Room 417 North, State Capitol (GAR Hall)

Assembly Bill 337, relating to: providing instruction in human growth and development. (The WASB is monitoring this bill.)

Assembly Insurance Committee  
Public Hearing 
Thursday, Nov. 17, 10:00 a.m.
Room 417 North, State Capitol (GAR Hall)

Hearing agenda includes two bills to curb “double dipping”

Assembly Bill 318, relating to post-retirement employment of annuitants under the Wisconsin Retirement System (WRS). (The WASB opposes this bill because of its potential impact on hiring of administrators and educators in critical licensure shortage areas.)

Assembly Bill 352, relating to participating employee status and the WRS and post-retirement employment of WRS annuitants. (The WASB opposes this bill because of its potential impact on hiring of administrators and educators in critical licensure shortage areas.)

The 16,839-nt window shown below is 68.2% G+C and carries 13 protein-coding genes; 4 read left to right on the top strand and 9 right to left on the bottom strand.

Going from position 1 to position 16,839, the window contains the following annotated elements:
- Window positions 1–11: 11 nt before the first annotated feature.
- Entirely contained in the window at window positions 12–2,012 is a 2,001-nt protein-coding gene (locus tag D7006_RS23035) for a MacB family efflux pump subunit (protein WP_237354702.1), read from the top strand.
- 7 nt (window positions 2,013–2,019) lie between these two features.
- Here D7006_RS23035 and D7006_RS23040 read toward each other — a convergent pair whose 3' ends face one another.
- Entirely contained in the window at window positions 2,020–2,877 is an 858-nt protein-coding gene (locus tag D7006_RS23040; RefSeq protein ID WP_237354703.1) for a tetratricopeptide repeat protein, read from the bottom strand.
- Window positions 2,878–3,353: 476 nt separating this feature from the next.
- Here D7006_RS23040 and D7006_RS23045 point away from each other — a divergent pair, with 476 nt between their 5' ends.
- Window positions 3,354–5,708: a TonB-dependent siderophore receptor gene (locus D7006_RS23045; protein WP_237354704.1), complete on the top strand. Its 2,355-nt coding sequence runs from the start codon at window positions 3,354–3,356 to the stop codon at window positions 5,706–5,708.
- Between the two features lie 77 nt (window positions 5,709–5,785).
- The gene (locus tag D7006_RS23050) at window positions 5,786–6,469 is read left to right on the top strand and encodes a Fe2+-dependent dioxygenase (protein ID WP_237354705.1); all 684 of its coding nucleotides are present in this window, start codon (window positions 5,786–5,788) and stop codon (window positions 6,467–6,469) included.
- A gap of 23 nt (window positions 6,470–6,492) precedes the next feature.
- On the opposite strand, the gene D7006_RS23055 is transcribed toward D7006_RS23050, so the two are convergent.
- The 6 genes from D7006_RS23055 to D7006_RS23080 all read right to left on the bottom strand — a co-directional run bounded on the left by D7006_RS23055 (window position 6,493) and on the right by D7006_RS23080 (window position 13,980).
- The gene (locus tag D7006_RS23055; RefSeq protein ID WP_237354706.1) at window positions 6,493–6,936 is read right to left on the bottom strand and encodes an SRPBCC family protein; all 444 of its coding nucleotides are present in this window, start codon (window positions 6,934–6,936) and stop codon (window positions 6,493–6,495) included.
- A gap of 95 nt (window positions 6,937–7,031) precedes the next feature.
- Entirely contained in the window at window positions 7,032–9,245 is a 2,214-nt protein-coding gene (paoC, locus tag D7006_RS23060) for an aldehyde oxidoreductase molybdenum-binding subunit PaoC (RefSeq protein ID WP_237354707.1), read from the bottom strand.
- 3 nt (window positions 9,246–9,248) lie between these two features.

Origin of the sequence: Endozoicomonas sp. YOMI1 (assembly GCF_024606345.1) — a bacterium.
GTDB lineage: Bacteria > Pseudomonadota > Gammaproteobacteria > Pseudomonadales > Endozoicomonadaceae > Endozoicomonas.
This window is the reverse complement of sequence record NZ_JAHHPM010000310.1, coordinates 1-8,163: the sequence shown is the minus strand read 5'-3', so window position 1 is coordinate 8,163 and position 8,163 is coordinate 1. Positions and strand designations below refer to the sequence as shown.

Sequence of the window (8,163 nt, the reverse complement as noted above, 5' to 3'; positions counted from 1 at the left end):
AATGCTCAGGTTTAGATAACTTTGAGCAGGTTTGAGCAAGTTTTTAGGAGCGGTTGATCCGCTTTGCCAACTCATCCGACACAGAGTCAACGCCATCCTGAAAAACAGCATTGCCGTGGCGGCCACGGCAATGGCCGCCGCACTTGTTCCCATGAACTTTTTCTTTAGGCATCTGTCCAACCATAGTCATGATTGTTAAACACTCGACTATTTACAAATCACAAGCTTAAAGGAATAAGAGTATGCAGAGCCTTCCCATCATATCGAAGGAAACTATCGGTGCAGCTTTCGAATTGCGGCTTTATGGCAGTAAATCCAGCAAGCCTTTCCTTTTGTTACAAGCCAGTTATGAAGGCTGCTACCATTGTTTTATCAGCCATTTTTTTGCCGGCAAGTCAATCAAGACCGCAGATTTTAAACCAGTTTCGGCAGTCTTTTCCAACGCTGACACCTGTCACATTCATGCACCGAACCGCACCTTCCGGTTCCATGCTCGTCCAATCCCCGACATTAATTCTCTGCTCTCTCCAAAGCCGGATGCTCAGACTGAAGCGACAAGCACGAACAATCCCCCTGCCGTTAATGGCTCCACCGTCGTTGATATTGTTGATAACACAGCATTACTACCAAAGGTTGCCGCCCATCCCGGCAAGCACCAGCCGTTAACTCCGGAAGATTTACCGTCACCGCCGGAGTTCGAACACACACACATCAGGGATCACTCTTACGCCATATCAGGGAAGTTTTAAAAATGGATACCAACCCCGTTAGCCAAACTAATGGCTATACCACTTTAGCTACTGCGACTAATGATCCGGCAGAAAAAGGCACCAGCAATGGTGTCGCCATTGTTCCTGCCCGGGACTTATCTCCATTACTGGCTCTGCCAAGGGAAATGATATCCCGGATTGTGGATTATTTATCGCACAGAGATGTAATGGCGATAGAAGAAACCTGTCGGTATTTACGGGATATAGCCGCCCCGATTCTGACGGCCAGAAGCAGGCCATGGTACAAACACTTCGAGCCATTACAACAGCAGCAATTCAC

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inside scoop graphicInside Scoop

Results of the 43rd annual Phi Delta Kappa/Gallup poll on public schools related to charter schools and private school vouchers are worth sharing. 

The poll found that Americans continue to embrace the concept of charter schools, giving them a 70 percent approval rating, the highest recorded since the question was first asked 10 years ago. Charter school support has increased steadily over that period. Support for public charter schools is strongest among Americans under age 40 (76 percent) and Republicans (77percent).

Americans increasingly support public school choice—allowing students and parents to choose which public schools to attend in their community or another regardless of where they live—and this support is consistent across age differences and political affiliation.

Vouchers, however, received the lowest approval rating in the past 10 years—only one of three Americans favor allowing students and parents to choose a private school to attend with public dollars.